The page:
Walgreens has agreed to a settlement with the federal government that will cost the company about $80 million. The DEA accused Walgreens of committing an “unprecedented” number of record-keeping and dispensing violations of the Controlled Substances Act. Walgreens was said to have negligently allowed controlled substances such as the narcotic oxycodone and other prescription painkillers to be distributed to abusers and sold illegally on the black market. Mark Trouville, special agent in charge in the DEA’s Miami field division, said in a statement:
National pharmaceutical chains are not exempt from following the law. All DEA registrants will be held accountable when they violate the law and threaten public health and safety.
Kermit Crawford, Walgreens president of pharmacy, health and wellness, in a statement said the company has taken and will take further steps to improve oversight and training “to ensure the appropriate dispensing of controlled substances and to improve collaboration across the industry.” The settlement with the Deerfield, Illinois-based company also resolves a probe by U.S. Attorney Wifredo Ferrer in Miami. Walgreens operates more than 8,000 drug stores in all 50 U.S. states, the District of Columbia, and Puerto Rico.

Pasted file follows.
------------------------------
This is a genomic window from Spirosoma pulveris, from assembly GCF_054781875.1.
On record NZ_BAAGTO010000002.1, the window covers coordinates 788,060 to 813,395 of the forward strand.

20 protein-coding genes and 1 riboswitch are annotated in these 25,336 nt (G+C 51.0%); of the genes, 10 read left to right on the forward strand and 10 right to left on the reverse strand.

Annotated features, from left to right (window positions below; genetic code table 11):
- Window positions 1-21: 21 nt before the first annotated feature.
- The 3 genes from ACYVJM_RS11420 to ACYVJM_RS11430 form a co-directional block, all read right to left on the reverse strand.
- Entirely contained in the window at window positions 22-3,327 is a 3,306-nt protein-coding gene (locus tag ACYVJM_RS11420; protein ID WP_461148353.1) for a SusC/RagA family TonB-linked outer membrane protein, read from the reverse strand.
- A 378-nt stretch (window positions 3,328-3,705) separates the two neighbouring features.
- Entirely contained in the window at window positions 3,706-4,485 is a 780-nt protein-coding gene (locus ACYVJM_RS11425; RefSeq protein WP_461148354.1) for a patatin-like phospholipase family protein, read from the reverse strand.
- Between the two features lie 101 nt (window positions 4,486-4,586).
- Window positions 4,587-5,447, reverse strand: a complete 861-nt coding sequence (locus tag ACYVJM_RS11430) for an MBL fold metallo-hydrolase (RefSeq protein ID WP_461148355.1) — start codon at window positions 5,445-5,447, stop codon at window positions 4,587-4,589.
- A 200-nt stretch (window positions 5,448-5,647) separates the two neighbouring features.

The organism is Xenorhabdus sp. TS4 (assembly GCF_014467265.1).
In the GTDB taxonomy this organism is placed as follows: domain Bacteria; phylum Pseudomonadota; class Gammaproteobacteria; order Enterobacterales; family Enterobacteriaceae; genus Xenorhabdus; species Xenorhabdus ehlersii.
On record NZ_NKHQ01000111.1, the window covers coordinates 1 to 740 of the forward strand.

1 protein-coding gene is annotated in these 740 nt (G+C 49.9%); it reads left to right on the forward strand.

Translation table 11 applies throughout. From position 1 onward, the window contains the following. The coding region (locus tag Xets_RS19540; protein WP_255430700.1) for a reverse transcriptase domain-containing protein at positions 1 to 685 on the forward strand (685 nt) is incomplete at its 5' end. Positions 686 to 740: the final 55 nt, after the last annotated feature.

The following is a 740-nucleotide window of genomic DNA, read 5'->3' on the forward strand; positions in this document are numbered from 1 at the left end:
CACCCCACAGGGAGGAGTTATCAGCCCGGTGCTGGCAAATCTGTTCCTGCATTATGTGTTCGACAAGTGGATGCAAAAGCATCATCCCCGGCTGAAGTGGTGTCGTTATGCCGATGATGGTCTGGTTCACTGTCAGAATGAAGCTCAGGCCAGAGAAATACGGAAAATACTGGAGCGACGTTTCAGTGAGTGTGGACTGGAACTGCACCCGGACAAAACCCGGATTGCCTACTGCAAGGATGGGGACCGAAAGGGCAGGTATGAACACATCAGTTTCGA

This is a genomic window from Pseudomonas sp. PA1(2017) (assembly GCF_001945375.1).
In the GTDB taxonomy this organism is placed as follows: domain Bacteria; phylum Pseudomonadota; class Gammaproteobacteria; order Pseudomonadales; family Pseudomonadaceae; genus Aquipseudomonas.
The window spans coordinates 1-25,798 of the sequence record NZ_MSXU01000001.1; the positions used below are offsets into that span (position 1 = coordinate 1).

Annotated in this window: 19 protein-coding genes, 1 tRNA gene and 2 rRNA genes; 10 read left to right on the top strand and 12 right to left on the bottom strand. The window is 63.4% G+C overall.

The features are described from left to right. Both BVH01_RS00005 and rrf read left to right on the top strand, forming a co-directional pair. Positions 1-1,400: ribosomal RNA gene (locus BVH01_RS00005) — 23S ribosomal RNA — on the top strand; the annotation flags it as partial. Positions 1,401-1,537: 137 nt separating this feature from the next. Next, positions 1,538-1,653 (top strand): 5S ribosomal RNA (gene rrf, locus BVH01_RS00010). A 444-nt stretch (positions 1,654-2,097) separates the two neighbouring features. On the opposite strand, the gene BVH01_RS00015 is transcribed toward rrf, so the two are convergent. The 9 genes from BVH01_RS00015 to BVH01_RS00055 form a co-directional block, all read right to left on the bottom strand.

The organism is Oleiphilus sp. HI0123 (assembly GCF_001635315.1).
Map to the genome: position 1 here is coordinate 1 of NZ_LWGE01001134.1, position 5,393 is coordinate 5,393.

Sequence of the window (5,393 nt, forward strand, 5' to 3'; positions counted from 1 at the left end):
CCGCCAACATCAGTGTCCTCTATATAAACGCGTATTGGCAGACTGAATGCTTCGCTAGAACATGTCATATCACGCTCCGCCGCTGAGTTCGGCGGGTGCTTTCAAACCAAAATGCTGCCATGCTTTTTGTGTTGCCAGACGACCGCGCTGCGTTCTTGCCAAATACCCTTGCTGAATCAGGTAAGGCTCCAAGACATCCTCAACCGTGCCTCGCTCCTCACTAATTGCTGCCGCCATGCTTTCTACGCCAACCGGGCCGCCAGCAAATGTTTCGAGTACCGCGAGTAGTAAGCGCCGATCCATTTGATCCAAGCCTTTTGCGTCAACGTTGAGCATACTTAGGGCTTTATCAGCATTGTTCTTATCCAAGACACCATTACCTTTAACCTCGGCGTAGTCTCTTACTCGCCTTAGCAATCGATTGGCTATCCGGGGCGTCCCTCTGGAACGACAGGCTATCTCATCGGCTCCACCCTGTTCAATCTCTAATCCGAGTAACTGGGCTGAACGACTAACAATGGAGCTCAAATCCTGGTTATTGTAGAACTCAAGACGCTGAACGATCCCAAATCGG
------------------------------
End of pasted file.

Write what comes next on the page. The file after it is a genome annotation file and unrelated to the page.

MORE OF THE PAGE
As part of the settlement, Walgreens admitted that it failed to uphold its obligations as a DEA registrant. Six Walgreens pharmacies in Florida and a distribution center in Jupiter, Fla., were given a two-year ban from dispensing various controlled substances, according to the DEA. Walgreens also agreed to enhance training and compliance programs, and set up a Department of Pharmaceutical Integrity to help prevent similar violations. Florida has long been considered a center of prescription drug abuse, and the DEA has dismantled dozens of sham clinics known as “pill mills” where doctors have written prescriptions for drug dealers and addicts.
The Centers for Disease Control and Prevention (CDC) reported that the U.S. death rate from drug overdoses has more than tripled since 1990. It said prescription painkillers, also known as opioid or narcotic pain relievers, were involved in more than 15,500 overdose deaths in the United States in 2009. Walgreens had previously set aside $80 million for a settlement, including $25 million in its fiscal third quarter, which ended May 31st.
Source: Insurance Journal
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